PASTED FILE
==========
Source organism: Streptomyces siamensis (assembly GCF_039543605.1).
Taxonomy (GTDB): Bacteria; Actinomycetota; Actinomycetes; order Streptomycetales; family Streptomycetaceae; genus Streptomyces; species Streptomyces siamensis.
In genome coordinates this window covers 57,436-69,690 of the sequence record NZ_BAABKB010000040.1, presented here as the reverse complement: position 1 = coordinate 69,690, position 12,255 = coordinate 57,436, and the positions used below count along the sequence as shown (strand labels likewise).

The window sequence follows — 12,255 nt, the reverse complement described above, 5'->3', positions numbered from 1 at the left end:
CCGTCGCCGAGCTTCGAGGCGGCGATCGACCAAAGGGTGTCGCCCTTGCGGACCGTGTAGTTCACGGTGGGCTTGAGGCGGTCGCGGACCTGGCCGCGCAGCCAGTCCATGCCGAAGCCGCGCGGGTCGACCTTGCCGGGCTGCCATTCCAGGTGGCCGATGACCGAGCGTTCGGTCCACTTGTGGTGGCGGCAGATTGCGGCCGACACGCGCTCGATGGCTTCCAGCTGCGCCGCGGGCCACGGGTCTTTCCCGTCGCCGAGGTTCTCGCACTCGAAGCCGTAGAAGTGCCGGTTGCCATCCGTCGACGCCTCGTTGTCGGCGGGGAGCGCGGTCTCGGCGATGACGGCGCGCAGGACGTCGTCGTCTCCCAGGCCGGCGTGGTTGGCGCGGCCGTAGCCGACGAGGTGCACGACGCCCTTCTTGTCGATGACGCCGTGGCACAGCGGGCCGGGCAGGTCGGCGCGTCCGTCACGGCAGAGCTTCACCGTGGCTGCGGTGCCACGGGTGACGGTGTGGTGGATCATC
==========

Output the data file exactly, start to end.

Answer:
Source organism: Streptomyces siamensis (assembly GCF_039543605.1).
Taxonomy (GTDB): Bacteria; Actinomycetota; Actinomycetes; order Streptomycetales; family Streptomycetaceae; genus Streptomyces; species Streptomyces siamensis.
In genome coordinates this window covers 57,436-69,690 of the sequence record NZ_BAABKB010000040.1, presented here as the reverse complement: position 1 = coordinate 69,690, position 12,255 = coordinate 57,436, and the positions used below count along the sequence as shown (strand labels likewise).

The window sequence follows — 12,255 nt, the reverse complement described above, 5'->3', positions numbered from 1 at the left end:
CCGTCGCCGAGCTTCGAGGCGGCGATCGACCAAAGGGTGTCGCCCTTGCGGACCGTGTAGTTCACGGTGGGCTTGAGGCGGTCGCGGACCTGGCCGCGCAGCCAGTCCATGCCGAAGCCGCGCGGGTCGACCTTGCCGGGCTGCCATTCCAGGTGGCCGATGACCGAGCGTTCGGTCCACTTGTGGTGGCGGCAGATTGCGGCCGACACGCGCTCGATGGCTTCCAGCTGCGCCGCGGGCCACGGGTCTTTCCCGTCGCCGAGGTTCTCGCACTCGAAGCCGTAGAAGTGCCGGTTGCCATCCGTCGACGCCTCGTTGTCGGCGGGGAGCGCGGTCTCGGCGATGACGGCGCGCAGGACGTCGTCGTCTCCCAGGCCGGCGTGGTTGGCGCGGCCGTAGCCGACGAGGTGCACGACGCCCTTCTTGTCGATGACGCCGTGGCACAGCGGGCCGGGCAGGTCGGCGCGTCCGTCACGGCAGAGCTTCACCGTGGCTGCGGTGCCACGGGTGACGGTGTGGTGGATCATC